Locals in Syria’s Hasakah inflicted with water crisis

HASAKAH Syria (North Press) – Under the scorching heat of noon tide, Zaki arrived on his bicycle to a water tank put on the pavement in al-Kalasah neighborhood in the city of Hasakah, northeast Syria, with three containers to fill them with water.

As securing drinking water crisis in Hasakah deepens, drawing water from tanks placed in neighborhoods is a real plight for the people in the city as no other alternatives are left for them to get clean water.

Though the tank is close to his house in the neighborhood, the 49-year-old Zaki Ismail complains of hardships implied in transferring water by his bike as he has no other option.

“I leave my work and come here to secure water for my family,” he said, adding, “My family is made up of five members Water is not sufficient for them.”

Turkey and its affiliated armed Syrian opposition factions have been cutting water pumped from the Alouk water station in the countryside of the city of Sere Kaniye ( Ras al-Ain) for nearly two months.

Alouk water pumping station has been controlled by Turkey and its affiliated factions, also known as Syrian National Army (SNA), since the Turkish invasion of Sere Kaniye (Ras al-Ain) and Tel Abyad in October 2019.

Since then, Turkey has cut off water to Hasakah 27 times, according to official statements by the Autonomous Administration of North and East Syria (AANES).

About a month ago, Turkey has cut off drinking water to Hasakah, depriving all the city’s residents of water ever since.

On September 16, Syria’s Ministry of Foreign Affairs and Expatriates stressed water cutoff to citizens of Hasakah, northeast Syria, by “Turkish occupier” and its affiliated “terrorist” Syrian opposition factions is a war crime and a crime against humanity.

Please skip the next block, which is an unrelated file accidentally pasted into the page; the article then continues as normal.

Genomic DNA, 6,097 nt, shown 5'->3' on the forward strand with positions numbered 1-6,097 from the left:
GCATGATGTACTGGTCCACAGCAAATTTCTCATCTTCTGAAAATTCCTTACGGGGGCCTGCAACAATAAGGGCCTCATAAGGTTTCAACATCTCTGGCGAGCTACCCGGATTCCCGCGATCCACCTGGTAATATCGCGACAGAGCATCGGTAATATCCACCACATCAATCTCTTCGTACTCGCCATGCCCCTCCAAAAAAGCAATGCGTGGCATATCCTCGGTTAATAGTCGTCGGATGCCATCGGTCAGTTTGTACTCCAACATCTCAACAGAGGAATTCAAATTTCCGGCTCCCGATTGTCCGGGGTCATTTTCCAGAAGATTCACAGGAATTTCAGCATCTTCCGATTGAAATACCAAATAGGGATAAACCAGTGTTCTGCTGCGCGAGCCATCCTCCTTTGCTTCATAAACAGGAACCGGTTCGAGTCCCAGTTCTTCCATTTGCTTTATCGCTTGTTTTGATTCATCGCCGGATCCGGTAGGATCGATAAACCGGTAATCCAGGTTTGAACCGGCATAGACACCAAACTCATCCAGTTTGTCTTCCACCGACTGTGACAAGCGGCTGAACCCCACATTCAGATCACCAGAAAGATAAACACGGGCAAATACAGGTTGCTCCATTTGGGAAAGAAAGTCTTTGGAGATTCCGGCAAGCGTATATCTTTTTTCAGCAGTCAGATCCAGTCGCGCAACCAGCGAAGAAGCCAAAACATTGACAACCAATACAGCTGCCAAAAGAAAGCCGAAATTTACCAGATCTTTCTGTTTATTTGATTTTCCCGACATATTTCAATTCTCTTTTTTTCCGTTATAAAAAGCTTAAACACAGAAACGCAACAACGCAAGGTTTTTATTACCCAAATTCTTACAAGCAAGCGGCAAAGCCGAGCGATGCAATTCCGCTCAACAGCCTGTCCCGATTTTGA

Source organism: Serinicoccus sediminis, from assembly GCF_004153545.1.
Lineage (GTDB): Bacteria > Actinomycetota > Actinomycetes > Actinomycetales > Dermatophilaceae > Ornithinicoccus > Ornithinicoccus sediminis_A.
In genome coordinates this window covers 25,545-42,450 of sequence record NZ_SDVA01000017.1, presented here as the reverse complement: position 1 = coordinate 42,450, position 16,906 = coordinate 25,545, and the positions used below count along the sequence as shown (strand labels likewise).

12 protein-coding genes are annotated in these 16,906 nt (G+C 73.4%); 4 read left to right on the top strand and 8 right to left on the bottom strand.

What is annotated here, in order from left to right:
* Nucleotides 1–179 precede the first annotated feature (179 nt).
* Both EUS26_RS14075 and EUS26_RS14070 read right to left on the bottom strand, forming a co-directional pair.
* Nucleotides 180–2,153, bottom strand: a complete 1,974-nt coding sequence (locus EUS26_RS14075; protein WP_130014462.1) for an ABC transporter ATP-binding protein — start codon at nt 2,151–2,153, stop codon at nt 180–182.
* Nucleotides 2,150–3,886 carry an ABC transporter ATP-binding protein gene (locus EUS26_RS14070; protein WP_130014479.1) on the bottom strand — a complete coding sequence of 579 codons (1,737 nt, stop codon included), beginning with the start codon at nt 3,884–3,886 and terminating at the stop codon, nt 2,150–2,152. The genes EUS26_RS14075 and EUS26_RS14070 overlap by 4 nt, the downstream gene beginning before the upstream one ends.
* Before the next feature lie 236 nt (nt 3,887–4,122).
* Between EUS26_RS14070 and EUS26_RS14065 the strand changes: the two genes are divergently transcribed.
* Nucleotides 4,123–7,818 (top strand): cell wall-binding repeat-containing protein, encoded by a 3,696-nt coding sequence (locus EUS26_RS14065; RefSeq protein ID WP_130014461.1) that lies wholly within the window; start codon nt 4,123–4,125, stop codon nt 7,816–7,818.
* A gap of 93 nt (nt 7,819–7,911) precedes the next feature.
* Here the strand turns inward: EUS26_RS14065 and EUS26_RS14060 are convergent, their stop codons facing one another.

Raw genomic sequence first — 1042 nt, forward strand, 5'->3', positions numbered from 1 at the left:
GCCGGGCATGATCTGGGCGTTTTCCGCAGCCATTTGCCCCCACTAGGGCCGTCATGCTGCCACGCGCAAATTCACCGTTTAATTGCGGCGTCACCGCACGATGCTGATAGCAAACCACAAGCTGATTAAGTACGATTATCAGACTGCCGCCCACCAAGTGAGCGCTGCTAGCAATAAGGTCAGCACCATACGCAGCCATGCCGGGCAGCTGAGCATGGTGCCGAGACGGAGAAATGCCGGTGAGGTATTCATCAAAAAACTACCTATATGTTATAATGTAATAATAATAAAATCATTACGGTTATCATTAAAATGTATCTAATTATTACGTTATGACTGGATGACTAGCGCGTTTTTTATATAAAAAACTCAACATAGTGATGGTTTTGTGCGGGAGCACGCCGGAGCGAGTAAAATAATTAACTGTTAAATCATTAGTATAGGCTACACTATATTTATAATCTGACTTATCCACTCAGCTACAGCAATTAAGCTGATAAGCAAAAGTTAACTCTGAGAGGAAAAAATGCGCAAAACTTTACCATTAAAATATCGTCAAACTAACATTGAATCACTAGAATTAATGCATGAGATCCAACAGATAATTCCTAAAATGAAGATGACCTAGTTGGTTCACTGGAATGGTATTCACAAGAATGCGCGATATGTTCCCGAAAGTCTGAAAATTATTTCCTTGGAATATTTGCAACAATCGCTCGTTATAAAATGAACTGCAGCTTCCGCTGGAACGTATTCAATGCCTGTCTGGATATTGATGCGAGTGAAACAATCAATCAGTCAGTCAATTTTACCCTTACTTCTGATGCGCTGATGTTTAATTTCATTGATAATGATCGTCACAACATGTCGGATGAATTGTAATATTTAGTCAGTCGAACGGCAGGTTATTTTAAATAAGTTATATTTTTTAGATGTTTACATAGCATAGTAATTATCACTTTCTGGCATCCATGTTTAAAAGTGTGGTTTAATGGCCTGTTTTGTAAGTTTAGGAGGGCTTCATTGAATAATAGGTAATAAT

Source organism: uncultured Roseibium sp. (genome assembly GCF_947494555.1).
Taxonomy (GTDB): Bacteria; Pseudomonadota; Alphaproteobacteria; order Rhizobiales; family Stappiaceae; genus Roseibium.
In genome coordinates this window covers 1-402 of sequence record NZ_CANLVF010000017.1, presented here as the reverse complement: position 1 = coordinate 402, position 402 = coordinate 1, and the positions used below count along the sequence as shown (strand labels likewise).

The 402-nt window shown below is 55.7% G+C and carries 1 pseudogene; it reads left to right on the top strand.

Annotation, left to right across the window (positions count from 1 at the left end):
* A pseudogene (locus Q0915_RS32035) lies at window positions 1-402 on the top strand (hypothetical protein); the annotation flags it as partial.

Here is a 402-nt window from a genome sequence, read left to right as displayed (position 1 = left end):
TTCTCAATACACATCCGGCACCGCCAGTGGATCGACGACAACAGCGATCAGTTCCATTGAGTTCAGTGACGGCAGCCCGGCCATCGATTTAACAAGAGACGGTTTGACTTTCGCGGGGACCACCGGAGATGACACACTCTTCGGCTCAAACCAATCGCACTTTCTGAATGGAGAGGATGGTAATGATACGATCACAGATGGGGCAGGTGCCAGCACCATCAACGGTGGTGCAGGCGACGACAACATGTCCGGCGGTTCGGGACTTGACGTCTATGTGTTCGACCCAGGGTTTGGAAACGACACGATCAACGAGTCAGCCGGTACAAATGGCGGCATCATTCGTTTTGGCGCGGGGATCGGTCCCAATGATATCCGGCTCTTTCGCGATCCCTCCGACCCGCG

Mass water tanks were put in a number of the Hasakah’s neighborhoods by aid organizations to provide locals with drinking water.

However, due to the difficulties securing water from tankers and fears of cholera infection, these water tanks have become the sole option for drinking water.

Ismail who sweats while filling his containers indicates he resorted to tanks in the neighbothood to get water, however, they are not sufficient because all people depend on them.

Cholera fears

As all locals in the region, Ismail fears for his family due to cholera that caused two individuals in his neighborhood to be laid in bed, suffering from gastrointestinal diseases.

Ismail complains of water brought by tankers because “their water is not clean.”

Data of Hasakah National Hospital reveals 30 individuals are received daily all having gastrointestinal diseases due to drinking contaminated water recently.

In front of another water tank in Kalasah, Taha Ramadan with his wife and children are exhausted with filling water bottles to transfer them home.

50-year-olf Ramadan says they suffer grievously from water rarity, “We are forced to buy water from tankers, but their water is bitter and contaminated that causes diseases.” 

Ramadan did not conceal his fears over the spread of cholera as cases were recorded in the areas in northeast Syria.

On September 13, the World Health Organization (WHO) expressed its “serious concern” over the ongoing cholera outbreak in Syria linked to the contaminated water coming from the Euphrates River.

Insufficient water

People in Hasakah depend largely on water from tankers. Many people say most of this water cannot be used for drinking, saying it is contaminated and bitter.

There are nearly 600 water tankers, mostly privates, that provide water to people in the city, according the Water Resources Directorate.

Muhammad Sarjin and his son go to the water tank in his neighborhood after he decided to no longer buy water from tankers since his wife had stomach infections due to contamination, as he put it.

Sarjin says, as waiting in the queue to fill the bottles he brought from home, “We are suffering. In the past, I used to think about increasing price of water. Right now, I think about diseases.”

It is five days since his wife had diarrhea and vomiting. The same applies to his sister and brother.

Sarjin gets water from tanks in his neighborhood and others. 

Desperately he recaps his plight, “This is a pandemic that is caused by contaminated water.”

Reporting by Dilsoz Youssef